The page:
Commercial and residential buildings use nearly 70% of the electricity in the United States (National Renewable Energy Laboratory). Improving the energy efficiency of our homes and offices is therefore a vital part of putting money back into people’s pockets and increasing the competitiveness of our industries and businesses. It is simple economics.
What is Net Zero?
The pinnacle of building performance and energy efficiency is creating net-zero buildings (NZB). The Department of Energy defines NZB as a building that produces “enough renewable energy to meet its own annual energy consumption requirements, thereby reducing the use of non-renewable energy in the building sector” (Department of Energy).
NZB is not about being green or protecting the environment — though those can be welcomed by-products. It is about lowering costs and improving efficiency. Structures rubber-stamped as NZB will operate with no energy costs. It is even conceivable that as the cost of renewable energy sources continues to decline, NZBs will turn a profit. Imagine profiting from your office building’s production as opposed to paying for its consumption.
How to Achieve Net Zero
There are many available sources for learning more about NZB, but here are the fundamentals:
What do NZB structures actually look like?
We identified some of the most innovative and interesting NZBs to contextualize them and put in perspective the kinds of changes that helped organizations and individuals achieve net zero. These are cutting edge structures, and it is very likely that adoption of these types of building techniques will become the mainstay in coming years. A few outstanding examples are right in our backyard.
North Carolina Parking Garage
This is 1,250 space net-zero parking garage with a solar farm. The use of photovoltaic panels on the parking garage made a huge impact on the building performance, generating 1,28+ Million kilowatt-hours of power per year; enough to power nearly 165 homes annually (Solar Energy Industry Association).
Kentucky Elementary School
This normal 550-student school (77,466 square feet) was built using insulated concrete blocks that prevent air leaks and control temperatures. Heating and cooling system, lights, and other electronic systems utilize sensors to modulate the environment: adjusting the light in a room, or warming a room as necessary. The building also has what’s called a “active daylighting strategies.” Classes face the sun and solar tubes located in the ceilings of classrooms redirect sunlight into the classes, avoiding the need for artificial light. The school’s roof and parking structure have solar panels, which should produce more clean energy than the school consumes.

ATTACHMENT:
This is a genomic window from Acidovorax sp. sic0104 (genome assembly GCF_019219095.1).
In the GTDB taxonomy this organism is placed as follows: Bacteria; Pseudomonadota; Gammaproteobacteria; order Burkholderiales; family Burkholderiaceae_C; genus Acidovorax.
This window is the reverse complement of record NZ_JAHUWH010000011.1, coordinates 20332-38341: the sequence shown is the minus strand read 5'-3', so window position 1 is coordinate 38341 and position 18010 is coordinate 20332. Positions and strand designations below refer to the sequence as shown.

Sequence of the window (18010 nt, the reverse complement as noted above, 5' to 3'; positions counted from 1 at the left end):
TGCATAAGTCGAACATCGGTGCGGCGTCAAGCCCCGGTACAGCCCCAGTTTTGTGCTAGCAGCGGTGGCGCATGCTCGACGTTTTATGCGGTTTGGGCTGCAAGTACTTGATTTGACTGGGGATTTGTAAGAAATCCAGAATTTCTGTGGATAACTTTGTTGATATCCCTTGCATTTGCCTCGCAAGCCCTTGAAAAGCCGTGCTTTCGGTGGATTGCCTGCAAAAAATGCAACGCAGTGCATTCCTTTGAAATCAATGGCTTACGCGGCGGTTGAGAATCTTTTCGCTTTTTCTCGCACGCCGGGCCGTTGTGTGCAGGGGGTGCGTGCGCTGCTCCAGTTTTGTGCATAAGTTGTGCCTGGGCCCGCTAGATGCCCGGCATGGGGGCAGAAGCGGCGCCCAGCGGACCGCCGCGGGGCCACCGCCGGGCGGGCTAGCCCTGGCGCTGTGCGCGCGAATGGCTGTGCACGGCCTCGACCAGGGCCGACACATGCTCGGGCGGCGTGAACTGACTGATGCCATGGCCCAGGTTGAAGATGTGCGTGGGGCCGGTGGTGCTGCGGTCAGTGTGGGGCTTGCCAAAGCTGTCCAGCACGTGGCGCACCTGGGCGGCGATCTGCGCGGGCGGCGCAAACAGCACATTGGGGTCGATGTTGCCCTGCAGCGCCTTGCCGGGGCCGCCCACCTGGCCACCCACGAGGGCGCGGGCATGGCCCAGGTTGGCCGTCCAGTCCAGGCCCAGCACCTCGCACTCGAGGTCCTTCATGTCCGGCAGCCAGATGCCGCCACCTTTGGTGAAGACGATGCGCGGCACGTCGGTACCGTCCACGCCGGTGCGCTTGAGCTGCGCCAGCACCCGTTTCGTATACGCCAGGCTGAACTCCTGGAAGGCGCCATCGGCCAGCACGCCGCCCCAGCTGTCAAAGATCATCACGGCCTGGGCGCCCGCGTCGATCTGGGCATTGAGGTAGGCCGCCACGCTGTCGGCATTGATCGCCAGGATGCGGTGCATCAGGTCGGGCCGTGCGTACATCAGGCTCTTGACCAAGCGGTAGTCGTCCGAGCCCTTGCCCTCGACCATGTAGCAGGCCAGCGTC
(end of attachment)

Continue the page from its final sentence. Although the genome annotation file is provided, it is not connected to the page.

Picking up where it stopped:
Illinois Grocery Store
Walgreens’ Evanston store is the company’s first NZB (13,995 sq ft). It has about 850 solar panels, two wind turbines, and a geothermal system deep beneath the store. To generate power and improve efficiency, the building uses:
- 35-foot-tall wind turbines powered by Lake Michigan’s steady breezes;
- energy efficient structural building materials;
- LED lighting and daylight harvesting;
- CO2 refrigerant for heating, cooling, and refrigeration;
- and stable temperatures from a 550-foot-deep geothermal tap to help warm and cool the store.
U.S.-built Energy Skyscraper
A U.S. architectural firm built this 1740-foot-tall, 99-story net-zero skyscraper. It features:
- simultaneous light entry and shading to illuminate without overheating the building;
- a wind funnel that cools higher floors;
- solar panels around the perimeter and rooftop;
- and a geothermal tap that keeps the temperatures stable.
Video courtesy of SOM
Asheville Net-Zero Homes
These homes used a combination of renewable energy sources and energy saving strategies — from smart meters and efficient heat pumps to daylight harvesting, thermal mass floors, and other innovative methods similar to those used in large-scale commercial buildings.
North Carolina Mountain Home
This NC home was built with cost savings in mind:
- The builders used over $50,000 in financial incentives to help fund the build
- Their energy bill is around $0 every month
- It costed $156 per square foot to build (national average is $150 per square foot)
Finally, here is an excellent case study on a net-zero home to show how it works from conception to completion.
By envisioning a future in which 100 percent NZB is the ultimate goal, and taking tangible, incremental steps toward that goal, we will continue to make our state and nation more efficient and competitive. Whether you aspire to implement a few features of a net-zero building or just want to incrementally improve your energy efficiency, there are cost effective and rapid ways to get there. There are organizations and financing options available to educate and guide North Carolinians through the process of improving commercial and residential efficiency.